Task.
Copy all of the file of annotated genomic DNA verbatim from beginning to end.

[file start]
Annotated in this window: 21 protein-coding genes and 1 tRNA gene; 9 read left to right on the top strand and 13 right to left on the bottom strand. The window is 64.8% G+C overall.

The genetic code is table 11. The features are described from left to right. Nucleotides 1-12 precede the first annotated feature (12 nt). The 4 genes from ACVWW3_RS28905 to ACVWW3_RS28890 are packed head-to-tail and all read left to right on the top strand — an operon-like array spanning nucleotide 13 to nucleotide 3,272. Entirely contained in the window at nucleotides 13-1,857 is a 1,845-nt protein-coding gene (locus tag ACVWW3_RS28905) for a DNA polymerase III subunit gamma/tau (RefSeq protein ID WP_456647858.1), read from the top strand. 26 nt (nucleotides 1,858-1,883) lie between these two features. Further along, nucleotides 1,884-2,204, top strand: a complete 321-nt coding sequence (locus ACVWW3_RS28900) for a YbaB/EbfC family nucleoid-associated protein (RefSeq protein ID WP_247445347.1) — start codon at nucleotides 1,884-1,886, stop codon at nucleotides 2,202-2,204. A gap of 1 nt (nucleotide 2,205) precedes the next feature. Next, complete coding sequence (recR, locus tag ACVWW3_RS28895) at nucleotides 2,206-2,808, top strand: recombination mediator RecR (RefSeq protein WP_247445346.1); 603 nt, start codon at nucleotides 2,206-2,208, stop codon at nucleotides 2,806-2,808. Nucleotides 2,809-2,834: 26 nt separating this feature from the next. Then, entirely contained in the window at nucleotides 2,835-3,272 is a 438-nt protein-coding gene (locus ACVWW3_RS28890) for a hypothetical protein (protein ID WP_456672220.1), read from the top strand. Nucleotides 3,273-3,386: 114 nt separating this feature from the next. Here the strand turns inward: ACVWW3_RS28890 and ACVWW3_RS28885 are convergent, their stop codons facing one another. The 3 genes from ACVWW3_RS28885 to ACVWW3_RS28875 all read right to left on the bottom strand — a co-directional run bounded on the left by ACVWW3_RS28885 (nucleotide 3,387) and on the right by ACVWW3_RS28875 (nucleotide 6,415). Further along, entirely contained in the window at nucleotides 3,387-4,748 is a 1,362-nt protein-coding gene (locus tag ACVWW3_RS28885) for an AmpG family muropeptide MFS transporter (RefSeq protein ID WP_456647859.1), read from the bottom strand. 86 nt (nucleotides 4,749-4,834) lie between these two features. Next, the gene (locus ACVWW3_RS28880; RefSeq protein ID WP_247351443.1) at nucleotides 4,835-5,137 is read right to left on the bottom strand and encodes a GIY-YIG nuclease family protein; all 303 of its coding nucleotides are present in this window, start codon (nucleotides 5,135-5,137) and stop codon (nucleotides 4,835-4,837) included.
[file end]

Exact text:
Annotated in this window: 21 protein-coding genes and 1 tRNA gene; 9 read left to right on the top strand and 13 right to left on the bottom strand. The window is 64.8% G+C overall.

The genetic code is table 11. The features are described from left to right. Nucleotides 1-12 precede the first annotated feature (12 nt). The 4 genes from ACVWW3_RS28905 to ACVWW3_RS28890 are packed head-to-tail and all read left to right on the top strand — an operon-like array spanning nucleotide 13 to nucleotide 3,272. Entirely contained in the window at nucleotides 13-1,857 is a 1,845-nt protein-coding gene (locus tag ACVWW3_RS28905) for a DNA polymerase III subunit gamma/tau (RefSeq protein ID WP_456647858.1), read from the top strand. 26 nt (nucleotides 1,858-1,883) lie between these two features. Further along, nucleotides 1,884-2,204, top strand: a complete 321-nt coding sequence (locus ACVWW3_RS28900) for a YbaB/EbfC family nucleoid-associated protein (RefSeq protein ID WP_247445347.1) — start codon at nucleotides 1,884-1,886, stop codon at nucleotides 2,202-2,204. A gap of 1 nt (nucleotide 2,205) precedes the next feature. Next, complete coding sequence (recR, locus tag ACVWW3_RS28895) at nucleotides 2,206-2,808, top strand: recombination mediator RecR (RefSeq protein WP_247445346.1); 603 nt, start codon at nucleotides 2,206-2,208, stop codon at nucleotides 2,806-2,808. Nucleotides 2,809-2,834: 26 nt separating this feature from the next. Then, entirely contained in the window at nucleotides 2,835-3,272 is a 438-nt protein-coding gene (locus ACVWW3_RS28890) for a hypothetical protein (protein ID WP_456672220.1), read from the top strand. Nucleotides 3,273-3,386: 114 nt separating this feature from the next. Here the strand turns inward: ACVWW3_RS28890 and ACVWW3_RS28885 are convergent, their stop codons facing one another. The 3 genes from ACVWW3_RS28885 to ACVWW3_RS28875 all read right to left on the bottom strand — a co-directional run bounded on the left by ACVWW3_RS28885 (nucleotide 3,387) and on the right by ACVWW3_RS28875 (nucleotide 6,415). Further along, entirely contained in the window at nucleotides 3,387-4,748 is a 1,362-nt protein-coding gene (locus tag ACVWW3_RS28885) for an AmpG family muropeptide MFS transporter (RefSeq protein ID WP_456647859.1), read from the bottom strand. 86 nt (nucleotides 4,749-4,834) lie between these two features. Next, the gene (locus ACVWW3_RS28880; RefSeq protein ID WP_247351443.1) at nucleotides 4,835-5,137 is read right to left on the bottom strand and encodes a GIY-YIG nuclease family protein; all 303 of its coding nucleotides are present in this window, start codon (nucleotides 5,135-5,137) and stop codon (nucleotides 4,835-4,837) included.